Research suggests a link between boredom and heart problems
I’m bored to death. The expression is familiar, but could it be true? Researchers from University College London recently found a link between boredom and the increased likelihood of death from a heart attack.
Published in the International Journal of Epidemiology, the study found that people who reported feeling bored “quite a lot” or “a great deal” were more than twice as likely to die from heart problems as those who reported little to no bored feelings.
Cleveland Clinic psychologist Scott Bea, PsyD, wasn’t surprised.
“It has long been thought that boredom is a stressor,” he says. “Generally, stress shortens our lifespan more than other risk factors, like smoking or obesity.”
The body’s reaction to uncontrolled stress, such as excessive hormone secretion and elevated blood pressure, poses a risk to the heart. And while boredom may not appear to be overtly stressful – imagine a child stuck inside on a rainy day – it often serves as a proxy for other concerns.
“When children say they’re bored, they’re really asking for your attention,” says Dr. Bea, a Staff Member in the Department of Psychiatry and Psychology within the Neurological Institute. “Perhaps it’s no different for adults.”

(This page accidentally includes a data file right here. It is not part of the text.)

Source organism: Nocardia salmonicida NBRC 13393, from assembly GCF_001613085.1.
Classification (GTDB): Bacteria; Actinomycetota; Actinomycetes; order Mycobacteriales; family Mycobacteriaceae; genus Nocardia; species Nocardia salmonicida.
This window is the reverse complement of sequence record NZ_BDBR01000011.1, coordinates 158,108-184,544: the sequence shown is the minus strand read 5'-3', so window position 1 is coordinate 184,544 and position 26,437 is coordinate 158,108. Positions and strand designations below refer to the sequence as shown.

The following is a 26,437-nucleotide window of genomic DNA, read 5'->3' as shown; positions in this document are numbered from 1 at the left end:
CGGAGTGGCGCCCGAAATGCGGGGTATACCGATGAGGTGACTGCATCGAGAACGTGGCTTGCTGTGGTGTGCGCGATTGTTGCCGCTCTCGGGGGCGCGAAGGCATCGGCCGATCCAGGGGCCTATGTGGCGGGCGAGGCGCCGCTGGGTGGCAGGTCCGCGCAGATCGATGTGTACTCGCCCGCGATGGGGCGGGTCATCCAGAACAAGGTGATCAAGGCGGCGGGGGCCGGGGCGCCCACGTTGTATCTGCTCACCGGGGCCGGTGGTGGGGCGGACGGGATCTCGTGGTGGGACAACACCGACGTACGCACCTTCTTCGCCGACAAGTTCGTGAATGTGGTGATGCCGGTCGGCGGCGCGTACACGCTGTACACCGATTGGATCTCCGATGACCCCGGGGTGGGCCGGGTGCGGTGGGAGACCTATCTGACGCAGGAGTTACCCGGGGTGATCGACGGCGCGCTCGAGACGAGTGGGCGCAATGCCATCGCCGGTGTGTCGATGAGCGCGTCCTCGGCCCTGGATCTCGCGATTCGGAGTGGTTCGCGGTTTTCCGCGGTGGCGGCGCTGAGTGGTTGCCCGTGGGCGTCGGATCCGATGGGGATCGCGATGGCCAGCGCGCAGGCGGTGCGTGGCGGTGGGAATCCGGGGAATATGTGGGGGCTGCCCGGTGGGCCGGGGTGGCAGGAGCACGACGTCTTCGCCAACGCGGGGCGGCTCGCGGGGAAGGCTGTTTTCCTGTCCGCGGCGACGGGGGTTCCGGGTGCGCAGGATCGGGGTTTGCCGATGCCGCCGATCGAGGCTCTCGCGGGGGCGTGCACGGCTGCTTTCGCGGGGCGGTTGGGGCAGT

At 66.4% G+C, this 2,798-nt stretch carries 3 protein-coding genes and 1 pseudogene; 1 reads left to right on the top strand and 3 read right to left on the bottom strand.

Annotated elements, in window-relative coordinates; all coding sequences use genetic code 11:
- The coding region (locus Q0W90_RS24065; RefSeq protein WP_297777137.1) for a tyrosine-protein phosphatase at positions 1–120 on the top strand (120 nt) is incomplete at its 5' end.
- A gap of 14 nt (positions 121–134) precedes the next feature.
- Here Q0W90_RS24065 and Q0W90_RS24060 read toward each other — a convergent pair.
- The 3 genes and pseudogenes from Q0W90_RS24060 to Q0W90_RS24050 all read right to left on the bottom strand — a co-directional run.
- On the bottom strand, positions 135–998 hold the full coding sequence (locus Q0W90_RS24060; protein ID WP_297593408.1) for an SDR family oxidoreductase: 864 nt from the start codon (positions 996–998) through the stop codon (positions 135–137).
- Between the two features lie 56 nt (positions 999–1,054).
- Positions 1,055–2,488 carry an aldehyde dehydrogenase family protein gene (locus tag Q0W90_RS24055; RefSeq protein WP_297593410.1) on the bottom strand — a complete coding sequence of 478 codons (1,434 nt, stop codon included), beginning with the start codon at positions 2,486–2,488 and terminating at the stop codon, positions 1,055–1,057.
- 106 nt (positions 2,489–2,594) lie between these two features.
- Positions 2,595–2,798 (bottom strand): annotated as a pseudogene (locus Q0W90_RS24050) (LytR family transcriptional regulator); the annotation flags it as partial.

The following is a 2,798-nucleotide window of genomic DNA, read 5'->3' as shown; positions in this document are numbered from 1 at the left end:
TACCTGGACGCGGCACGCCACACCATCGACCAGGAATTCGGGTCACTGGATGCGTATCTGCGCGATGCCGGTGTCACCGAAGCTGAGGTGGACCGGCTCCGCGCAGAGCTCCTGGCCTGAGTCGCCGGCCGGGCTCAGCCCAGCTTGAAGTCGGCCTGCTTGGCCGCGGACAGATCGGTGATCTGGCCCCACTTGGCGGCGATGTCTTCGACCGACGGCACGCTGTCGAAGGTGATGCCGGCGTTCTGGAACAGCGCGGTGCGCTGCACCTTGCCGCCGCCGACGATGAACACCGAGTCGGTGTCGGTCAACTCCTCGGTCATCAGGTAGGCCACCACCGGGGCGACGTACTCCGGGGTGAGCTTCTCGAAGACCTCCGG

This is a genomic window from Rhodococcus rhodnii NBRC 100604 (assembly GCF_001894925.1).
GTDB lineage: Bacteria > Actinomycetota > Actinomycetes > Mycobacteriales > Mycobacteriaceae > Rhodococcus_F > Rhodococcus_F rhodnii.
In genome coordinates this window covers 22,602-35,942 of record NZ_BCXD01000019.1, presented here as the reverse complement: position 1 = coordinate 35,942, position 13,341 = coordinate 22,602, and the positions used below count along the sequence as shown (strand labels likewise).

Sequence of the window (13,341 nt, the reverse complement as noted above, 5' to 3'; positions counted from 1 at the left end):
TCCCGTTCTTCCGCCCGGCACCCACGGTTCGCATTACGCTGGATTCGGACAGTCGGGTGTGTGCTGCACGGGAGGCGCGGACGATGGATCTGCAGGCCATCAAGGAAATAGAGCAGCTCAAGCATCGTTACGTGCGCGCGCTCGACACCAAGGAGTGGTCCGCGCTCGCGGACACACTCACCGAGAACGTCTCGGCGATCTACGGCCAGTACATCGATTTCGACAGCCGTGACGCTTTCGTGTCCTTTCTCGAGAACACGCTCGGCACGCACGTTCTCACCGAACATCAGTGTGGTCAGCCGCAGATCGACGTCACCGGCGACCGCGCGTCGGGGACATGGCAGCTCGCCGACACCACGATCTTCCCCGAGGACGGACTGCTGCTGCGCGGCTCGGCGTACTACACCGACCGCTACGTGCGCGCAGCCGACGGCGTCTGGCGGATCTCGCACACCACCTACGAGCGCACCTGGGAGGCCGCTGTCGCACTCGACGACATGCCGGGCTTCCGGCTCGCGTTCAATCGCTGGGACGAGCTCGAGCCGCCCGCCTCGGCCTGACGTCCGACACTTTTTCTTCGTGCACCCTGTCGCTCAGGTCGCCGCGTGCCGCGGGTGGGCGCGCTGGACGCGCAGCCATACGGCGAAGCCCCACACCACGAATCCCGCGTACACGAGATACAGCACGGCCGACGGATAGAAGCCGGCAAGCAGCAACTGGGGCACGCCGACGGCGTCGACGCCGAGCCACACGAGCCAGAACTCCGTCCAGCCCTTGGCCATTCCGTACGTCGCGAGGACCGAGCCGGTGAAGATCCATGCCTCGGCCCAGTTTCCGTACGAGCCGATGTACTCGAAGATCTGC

Consistently feeling bored at work can take its toll both emotionally and physically. Dr. Bea notes that oftentimes, people attempt to combat their boredom with health-affecting habits such as smoking, drinking, taking drugs or overeating. The study found that those who reported the highest levels of boredom also reported the lowest level of physical activity. Indeed, a sedentary lifestyle is a known contributor to heart disease.
More women than men reported feelings of boredom, which Dr. Bea suspects is caused by a lack of social connection. “Women are thought to value social connectedness to a greater degree than men,” he says.
The study, which was based on questions asked of more than 7,500 people between the ages of 35 and 55, also revealed that younger people reported more boredom than those who are older.
“As culture and technology advance, there are increasing levels of sensory stimulation, which has raised the expectations for younger generations,” says Dr. Bea. “Younger folks may require more and more of this stimulation in order to fight off the feelings of boredom. Older generations may not have such lofty requirements.”
To stave off chronic boredom, Dr. Bea recommends strengthening social connections both at and outside the workplace, along with developing observational skills or a mindfulness practice. “Something as simple as observing nature stimulates the senses and creates a connection outside of ourselves,” he says. “Likewise, paying attention to the thoughts that produce boredom or other upsets is a useful means for change.”
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